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How group officers plan for risk: part three
Over a series of five interviews, we talk to group officers across our regions to find out about their local risks and how they prepare for the summer.
Darren Hoggan, Heywood Group, District 4
Heywood Group Officer of 11 years, Darren Hoggan is more than ready for the season ahead. With a wealth of knowledge behind him and a proactive group of brigades by his side, Heywood Group is as prepared as ever.
“Most of our brigades are training together, trying to get across the hazardous trees training and working on the burnover drills,” said Darren.
“Heywood Group brigades are pretty proactive, which is great especially when it comes to getting ready for summer.”
The Heywood Group can be found in the bottom south-west corner of Victoria, and includes a coast guard brigade. Like many other areas, last year was a quiet fire season.
“It was a very, very, very quiet bushfire season in 2016 and at the moment we’ve got green grass everywhere. But that could change overnight.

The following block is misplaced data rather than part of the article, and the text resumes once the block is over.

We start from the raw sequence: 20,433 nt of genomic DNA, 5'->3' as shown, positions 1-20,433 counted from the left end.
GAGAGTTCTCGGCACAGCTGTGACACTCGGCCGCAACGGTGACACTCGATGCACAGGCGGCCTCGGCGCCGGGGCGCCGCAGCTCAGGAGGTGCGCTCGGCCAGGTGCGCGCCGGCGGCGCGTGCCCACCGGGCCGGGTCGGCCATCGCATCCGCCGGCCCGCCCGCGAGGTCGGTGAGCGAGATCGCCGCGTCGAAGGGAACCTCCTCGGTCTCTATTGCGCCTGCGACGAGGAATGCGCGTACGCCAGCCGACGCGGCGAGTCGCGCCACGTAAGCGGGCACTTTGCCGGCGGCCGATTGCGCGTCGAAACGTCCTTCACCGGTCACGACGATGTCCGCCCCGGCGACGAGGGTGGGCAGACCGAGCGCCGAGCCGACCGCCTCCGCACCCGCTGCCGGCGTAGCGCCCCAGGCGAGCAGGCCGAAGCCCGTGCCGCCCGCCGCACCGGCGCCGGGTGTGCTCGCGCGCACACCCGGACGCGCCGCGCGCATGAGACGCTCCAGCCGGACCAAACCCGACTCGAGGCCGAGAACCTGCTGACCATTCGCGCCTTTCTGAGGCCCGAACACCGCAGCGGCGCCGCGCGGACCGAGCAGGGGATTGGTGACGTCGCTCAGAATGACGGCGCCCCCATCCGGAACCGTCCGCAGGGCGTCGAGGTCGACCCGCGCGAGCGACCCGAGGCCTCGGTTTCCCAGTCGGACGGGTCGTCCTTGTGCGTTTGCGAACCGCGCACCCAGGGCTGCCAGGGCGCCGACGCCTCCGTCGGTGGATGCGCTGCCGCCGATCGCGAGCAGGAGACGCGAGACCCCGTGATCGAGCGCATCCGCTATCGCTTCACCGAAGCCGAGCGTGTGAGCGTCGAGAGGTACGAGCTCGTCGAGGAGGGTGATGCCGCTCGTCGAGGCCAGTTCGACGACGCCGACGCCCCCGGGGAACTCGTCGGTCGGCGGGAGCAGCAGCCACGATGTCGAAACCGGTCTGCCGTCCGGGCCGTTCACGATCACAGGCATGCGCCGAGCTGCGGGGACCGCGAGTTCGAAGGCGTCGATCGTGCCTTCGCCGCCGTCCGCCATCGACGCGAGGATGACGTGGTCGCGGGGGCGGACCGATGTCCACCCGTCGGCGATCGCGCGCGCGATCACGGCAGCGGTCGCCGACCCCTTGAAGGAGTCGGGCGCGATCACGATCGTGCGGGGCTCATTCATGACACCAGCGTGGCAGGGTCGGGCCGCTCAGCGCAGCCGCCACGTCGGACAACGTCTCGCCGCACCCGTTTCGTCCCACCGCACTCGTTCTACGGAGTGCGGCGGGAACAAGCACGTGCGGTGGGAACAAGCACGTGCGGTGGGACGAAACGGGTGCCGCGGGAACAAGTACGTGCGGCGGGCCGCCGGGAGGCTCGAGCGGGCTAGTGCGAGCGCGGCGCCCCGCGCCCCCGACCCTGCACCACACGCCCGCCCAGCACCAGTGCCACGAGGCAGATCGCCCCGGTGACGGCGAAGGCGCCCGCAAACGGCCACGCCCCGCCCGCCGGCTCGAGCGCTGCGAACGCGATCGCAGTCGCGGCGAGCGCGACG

“We usually have one decently-sized grass and scrub fire every few years. We haven’t had one of those in a while.
“The last big one we experienced was the grass and scrub fire in Cashmore a couple of years ago. In saying that, all brigades are prepared as much as they can be, and we have the strike team roster worked out already so the fireys can be ready.
“I’m also very proud of the relationship we have with our firefighting counterparts, Forest Fire Management Victoria.
“We exchange notes and assist in burns along rail lines. We work together on prescribed burning and an invitation is sent to our members. We try to provide as many personnel as we can.
“It’s a relationship that works.”
The Heywood Group is home to a lot of blue gum plantations and infrastructure such as the Port of Portland.
“Port of Portland is the second largest port, which can create a fair few calls. It has created the need for a fully-manned station which will be running 24/7 after this December.
“We also have a switch yard and multiple chip mills, which is a lot of infrastructure for a small town.”
Written by Nicole Russo